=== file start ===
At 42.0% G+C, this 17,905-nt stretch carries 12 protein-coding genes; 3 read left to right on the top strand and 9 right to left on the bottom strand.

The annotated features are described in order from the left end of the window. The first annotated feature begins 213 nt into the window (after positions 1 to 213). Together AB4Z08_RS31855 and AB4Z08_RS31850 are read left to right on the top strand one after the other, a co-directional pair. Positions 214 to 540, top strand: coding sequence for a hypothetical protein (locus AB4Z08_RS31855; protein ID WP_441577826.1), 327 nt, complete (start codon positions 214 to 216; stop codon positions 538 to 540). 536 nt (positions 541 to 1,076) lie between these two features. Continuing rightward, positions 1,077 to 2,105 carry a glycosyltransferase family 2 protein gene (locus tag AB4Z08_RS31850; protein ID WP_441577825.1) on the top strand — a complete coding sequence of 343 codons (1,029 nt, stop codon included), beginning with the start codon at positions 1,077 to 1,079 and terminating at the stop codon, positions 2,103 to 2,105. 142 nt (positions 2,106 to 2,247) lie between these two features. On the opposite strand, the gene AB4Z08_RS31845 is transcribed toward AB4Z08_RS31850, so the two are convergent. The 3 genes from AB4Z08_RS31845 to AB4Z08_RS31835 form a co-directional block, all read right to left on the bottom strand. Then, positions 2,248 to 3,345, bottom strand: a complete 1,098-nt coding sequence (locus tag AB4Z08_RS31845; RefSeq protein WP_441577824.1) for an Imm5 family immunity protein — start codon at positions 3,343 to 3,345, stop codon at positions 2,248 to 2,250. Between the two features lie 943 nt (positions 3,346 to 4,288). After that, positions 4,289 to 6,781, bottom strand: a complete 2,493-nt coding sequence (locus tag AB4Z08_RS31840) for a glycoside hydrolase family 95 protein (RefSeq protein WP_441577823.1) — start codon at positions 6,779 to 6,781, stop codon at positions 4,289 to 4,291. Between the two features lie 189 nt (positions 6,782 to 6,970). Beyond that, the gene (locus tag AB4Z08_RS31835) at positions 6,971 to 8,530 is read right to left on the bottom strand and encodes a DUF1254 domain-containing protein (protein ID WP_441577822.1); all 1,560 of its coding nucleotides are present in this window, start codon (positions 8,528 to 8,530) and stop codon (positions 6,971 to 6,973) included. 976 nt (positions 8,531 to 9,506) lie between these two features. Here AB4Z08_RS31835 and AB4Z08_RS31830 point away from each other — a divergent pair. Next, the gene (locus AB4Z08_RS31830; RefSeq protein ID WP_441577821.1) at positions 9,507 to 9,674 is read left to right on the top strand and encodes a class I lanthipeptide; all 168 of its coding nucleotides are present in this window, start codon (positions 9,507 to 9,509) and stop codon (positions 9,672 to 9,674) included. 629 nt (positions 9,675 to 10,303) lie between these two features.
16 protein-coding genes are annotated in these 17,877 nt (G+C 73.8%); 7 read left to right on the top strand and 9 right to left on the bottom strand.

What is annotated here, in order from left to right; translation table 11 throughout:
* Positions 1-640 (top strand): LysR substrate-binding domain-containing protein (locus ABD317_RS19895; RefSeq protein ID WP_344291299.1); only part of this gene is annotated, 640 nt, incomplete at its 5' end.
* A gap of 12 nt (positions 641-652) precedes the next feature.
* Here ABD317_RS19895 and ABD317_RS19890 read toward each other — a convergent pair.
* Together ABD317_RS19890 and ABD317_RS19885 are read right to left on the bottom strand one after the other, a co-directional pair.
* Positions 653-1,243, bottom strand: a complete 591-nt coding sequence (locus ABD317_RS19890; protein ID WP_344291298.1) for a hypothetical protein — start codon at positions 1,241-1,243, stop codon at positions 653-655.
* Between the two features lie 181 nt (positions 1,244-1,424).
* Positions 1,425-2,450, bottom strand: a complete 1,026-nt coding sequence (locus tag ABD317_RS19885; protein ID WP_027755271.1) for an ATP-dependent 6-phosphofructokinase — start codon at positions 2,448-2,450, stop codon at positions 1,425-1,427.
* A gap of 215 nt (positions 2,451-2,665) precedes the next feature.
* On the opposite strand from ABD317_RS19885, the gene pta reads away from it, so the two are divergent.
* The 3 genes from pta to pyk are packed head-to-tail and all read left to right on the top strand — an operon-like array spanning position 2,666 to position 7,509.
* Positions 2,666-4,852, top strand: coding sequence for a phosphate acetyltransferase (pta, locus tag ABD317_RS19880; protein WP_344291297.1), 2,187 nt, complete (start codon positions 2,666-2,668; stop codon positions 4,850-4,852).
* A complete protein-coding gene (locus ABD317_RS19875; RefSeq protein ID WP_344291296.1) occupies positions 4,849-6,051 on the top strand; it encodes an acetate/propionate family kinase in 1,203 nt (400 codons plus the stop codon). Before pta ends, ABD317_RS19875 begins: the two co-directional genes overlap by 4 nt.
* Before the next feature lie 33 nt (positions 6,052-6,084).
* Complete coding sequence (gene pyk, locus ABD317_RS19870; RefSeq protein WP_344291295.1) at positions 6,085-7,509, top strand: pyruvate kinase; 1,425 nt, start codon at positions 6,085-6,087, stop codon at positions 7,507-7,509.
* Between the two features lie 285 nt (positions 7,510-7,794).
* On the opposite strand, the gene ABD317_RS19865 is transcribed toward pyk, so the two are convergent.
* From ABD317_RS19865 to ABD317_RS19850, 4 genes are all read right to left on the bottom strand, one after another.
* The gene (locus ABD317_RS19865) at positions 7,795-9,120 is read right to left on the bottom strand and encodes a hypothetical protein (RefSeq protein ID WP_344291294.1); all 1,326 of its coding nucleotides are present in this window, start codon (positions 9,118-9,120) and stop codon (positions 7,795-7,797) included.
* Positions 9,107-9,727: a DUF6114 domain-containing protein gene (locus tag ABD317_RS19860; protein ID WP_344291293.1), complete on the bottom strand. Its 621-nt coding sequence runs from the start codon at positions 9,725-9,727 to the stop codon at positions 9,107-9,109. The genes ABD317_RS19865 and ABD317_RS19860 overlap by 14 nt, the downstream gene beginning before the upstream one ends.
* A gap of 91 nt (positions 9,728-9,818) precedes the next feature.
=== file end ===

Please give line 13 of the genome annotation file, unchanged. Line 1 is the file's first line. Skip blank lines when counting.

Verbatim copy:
* On the opposite strand from ABD317_RS19885, the gene pta reads away from it, so the two are divergent.